Choi Takes 4th in SAMSUNG Competition

news story image

Size control of silicon nanocrystals (SN) provided size-dependent tuning of fluorescence. Higher quantum yield (~40%) and narrower size distribution (3.0 ± 1.0 nm) of SN have been achieved. HrTEM, SANS, light scattering, photoluminescence and optical transmission spectroscopy on the size measurements of SN helped determine the average size accurately. Fuctionalization of a surface prepares SNs as a platform for bio conjugating applications. Streptavidin has been successfully conjugated to SNs. Cytotoxicity of SNs starts showing at 20 μg/ml, which is a comparable amount for common usages in bio applications.

Department of Chemical and Biomolecular Engineering (ChBE) graduate student and Ph.D. candidate Jonghoon Choi, advised by Professor Nam Sun Wang, has won 4th place in the annual SAMSUNG Electronics Human-Tech Thesis Prize competition. His paper, titled "Study on the New, Biocompatible Fluorescent Nano Materials: Synthesis, Characterization and Bio Application of Silicon Nanoparticles," competed with over 900 entries submitted by researchers from around the world and was among eight finalists in its field. Choi received a cash prize of $1000 and a trip to Korea for the award ceremony.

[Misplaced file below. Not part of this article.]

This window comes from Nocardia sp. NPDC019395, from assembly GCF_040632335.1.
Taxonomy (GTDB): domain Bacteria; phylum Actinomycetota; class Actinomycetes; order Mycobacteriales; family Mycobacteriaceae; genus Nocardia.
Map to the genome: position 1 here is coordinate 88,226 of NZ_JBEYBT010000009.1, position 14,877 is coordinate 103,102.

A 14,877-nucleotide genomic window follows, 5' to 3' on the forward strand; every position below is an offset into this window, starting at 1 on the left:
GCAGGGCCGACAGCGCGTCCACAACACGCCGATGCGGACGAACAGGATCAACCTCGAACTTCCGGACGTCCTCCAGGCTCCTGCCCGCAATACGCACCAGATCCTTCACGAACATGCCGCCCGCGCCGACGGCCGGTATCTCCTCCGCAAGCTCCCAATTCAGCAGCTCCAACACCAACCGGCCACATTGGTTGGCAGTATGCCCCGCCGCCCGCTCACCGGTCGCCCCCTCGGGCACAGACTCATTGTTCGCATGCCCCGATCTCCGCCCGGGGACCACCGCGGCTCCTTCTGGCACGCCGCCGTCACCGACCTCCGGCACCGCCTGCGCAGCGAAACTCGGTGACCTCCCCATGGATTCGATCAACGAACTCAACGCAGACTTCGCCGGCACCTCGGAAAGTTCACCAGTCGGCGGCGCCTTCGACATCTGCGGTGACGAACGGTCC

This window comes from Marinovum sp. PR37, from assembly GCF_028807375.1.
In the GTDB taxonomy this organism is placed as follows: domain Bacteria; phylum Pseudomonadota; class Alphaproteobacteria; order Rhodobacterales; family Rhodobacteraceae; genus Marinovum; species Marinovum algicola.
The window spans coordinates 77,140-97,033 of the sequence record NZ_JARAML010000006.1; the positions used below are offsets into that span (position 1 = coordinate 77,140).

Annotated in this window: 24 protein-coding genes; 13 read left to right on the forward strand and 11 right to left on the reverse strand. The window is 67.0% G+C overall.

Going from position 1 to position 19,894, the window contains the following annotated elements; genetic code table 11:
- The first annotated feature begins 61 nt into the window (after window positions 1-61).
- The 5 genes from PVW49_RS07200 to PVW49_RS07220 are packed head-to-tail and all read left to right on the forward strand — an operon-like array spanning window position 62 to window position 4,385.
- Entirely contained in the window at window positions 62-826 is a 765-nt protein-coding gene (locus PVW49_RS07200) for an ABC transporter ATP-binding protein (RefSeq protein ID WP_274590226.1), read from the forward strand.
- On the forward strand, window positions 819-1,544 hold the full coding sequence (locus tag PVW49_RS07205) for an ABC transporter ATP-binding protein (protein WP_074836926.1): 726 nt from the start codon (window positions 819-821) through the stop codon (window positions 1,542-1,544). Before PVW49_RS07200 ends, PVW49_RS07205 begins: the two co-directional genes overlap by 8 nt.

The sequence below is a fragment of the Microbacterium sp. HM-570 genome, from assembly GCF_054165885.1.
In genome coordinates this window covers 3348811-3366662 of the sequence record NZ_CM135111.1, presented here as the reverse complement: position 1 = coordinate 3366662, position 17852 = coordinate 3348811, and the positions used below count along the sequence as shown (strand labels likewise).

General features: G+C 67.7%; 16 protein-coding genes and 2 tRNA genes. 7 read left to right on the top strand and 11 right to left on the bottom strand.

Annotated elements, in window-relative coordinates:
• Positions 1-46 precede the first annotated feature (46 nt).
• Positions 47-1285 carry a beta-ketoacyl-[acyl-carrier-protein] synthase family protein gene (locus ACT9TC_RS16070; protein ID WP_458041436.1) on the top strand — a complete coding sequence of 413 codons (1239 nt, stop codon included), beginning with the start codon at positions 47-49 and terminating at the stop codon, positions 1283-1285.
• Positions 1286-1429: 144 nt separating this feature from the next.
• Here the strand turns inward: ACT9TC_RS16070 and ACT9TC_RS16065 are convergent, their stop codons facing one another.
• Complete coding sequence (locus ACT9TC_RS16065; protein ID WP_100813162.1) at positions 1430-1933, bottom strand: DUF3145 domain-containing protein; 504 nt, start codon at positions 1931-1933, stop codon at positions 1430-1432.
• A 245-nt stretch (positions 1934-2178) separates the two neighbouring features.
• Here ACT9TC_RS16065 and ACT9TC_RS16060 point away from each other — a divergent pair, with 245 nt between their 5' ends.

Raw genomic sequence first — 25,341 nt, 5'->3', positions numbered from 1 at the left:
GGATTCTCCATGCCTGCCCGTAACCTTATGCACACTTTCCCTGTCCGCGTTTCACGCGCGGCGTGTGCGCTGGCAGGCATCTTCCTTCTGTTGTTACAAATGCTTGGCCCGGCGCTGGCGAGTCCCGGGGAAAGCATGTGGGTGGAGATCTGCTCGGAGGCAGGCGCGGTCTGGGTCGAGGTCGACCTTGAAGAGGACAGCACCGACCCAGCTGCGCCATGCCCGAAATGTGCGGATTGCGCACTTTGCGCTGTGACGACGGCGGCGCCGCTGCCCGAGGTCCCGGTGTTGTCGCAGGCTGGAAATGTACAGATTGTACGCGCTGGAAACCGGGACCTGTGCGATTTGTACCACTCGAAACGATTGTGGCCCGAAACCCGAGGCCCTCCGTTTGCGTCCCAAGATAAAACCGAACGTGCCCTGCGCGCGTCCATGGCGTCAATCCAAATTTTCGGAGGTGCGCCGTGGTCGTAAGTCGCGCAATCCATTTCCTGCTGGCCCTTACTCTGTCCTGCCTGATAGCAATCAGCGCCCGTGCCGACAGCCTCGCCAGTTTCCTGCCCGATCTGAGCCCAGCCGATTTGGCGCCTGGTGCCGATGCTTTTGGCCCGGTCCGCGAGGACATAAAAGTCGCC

Founded in 1994, the Human-Tech Thesis Prize competition has three goals: to search for creative young students who have the potential to become the future scientific leaders of Korea, to encourage research at the collegiate level, and to emphasize the integral role technology plays in modern society. The competition is open to high school, undergraduate, and graduate students in Korea and abroad.

Choi's paper focused on nanoparticles with unexpected but potentially useful properties. Bulk silicon is unable to emit fluorescence. However, it has been reported that nano-structured silicon can be fluorescent when properly excited. Silicon nanocrystals have received attention not only because scientists do not know exactly why they are capable of fluorescing, but also because of their advantages over fluorescent dyes. Choi's paper summarizes his studies on the synthesis, characterization and bio-applications of fluorescent silicon nanocrystals. and describes many potential bio- and optoelectric applications of new, biocompatible, and fluorescent silicon nanoparticles.

Learn More:

Visit the SAMSUNG Human-Tech Thesis Prize site (English | Korean) »

Published February 7, 2008